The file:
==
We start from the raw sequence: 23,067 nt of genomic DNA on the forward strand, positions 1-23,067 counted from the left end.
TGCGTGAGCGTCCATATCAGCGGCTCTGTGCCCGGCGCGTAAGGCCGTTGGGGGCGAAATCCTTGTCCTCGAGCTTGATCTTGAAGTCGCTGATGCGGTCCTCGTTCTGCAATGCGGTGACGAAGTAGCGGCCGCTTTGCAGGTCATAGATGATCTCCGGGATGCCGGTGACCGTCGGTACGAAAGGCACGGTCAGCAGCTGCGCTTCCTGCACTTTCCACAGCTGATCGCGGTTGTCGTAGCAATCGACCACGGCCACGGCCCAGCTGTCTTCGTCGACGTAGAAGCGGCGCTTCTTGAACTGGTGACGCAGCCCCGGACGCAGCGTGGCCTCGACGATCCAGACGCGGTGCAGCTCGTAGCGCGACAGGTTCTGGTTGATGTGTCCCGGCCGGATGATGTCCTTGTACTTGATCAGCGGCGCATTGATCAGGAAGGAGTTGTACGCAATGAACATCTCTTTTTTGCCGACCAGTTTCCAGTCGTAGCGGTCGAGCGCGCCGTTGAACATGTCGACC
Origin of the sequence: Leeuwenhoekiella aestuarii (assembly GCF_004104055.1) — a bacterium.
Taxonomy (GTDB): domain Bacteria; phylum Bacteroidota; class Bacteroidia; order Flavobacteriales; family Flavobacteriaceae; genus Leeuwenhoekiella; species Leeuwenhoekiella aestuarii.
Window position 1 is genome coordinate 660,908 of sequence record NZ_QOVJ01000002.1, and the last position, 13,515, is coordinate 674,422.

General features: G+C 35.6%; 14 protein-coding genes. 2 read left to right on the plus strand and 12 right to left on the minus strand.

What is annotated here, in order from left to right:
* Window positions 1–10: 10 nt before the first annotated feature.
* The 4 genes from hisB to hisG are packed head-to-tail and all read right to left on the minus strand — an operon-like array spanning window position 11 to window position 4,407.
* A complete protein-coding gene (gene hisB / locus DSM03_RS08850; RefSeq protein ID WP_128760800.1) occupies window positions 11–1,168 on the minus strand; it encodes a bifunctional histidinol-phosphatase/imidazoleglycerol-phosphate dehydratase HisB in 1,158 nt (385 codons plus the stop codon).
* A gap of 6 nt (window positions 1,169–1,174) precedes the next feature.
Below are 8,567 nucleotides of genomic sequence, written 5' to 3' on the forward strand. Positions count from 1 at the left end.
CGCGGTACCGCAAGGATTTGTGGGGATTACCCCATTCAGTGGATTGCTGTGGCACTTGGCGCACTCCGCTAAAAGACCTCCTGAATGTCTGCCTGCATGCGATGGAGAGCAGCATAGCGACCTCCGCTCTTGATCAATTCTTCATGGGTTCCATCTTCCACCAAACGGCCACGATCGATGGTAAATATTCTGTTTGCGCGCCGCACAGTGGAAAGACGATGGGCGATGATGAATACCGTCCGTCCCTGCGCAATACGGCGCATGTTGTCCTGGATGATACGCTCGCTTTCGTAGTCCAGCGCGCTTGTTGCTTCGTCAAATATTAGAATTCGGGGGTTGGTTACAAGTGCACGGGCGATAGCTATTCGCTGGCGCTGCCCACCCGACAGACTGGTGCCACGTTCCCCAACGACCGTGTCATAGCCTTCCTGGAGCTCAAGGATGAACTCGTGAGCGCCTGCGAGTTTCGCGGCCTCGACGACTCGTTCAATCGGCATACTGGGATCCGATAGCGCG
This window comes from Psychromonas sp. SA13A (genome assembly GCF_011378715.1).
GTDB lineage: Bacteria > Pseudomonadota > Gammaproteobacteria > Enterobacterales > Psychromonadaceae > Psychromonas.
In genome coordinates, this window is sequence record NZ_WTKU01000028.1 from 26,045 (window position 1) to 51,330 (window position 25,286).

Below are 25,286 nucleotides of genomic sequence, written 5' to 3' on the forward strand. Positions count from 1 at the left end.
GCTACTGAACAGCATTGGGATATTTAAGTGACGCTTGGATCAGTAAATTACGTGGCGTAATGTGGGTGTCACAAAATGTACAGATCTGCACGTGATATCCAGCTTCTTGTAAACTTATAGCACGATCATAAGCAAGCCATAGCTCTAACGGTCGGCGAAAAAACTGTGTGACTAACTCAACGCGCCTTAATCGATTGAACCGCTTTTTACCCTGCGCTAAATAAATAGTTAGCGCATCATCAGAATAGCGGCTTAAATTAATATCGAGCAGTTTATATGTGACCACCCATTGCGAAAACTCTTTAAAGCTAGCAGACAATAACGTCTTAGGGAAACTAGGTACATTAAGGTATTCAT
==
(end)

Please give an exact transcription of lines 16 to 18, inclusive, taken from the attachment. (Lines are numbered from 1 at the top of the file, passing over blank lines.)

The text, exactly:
In genome coordinates, this window is sequence record NZ_WTKU01000028.1 from 26,045 (window position 1) to 51,330 (window position 25,286).

Below are 25,286 nucleotides of genomic sequence, written 5' to 3' on the forward strand. Positions count from 1 at the left end.
GCTACTGAACAGCATTGGGATATTTAAGTGACGCTTGGATCAGTAAATTACGTGGCGTAATGTGGGTGTCACAAAATGTACAGATCTGCACGTGATATCCAGCTTCTTGTAAACTTATAGCACGATCATAAGCAAGCCATAGCTCTAACGGTCGGCGAAAAAACTGTGTGACTAACTCAACGCGCCTTAATCGATTGAACCGCTTTTTACCCTGCGCTAAATAAATAGTTAGCGCATCATCAGAATAGCGGCTTAAATTAATATCGAGCAGTTTATATGTGACCACCCATTGCGAAAACTCTTTAAAGCTAGCAGACAATAACGTCTTAGGGAAACTAGGTACATTAAGGTATTCAT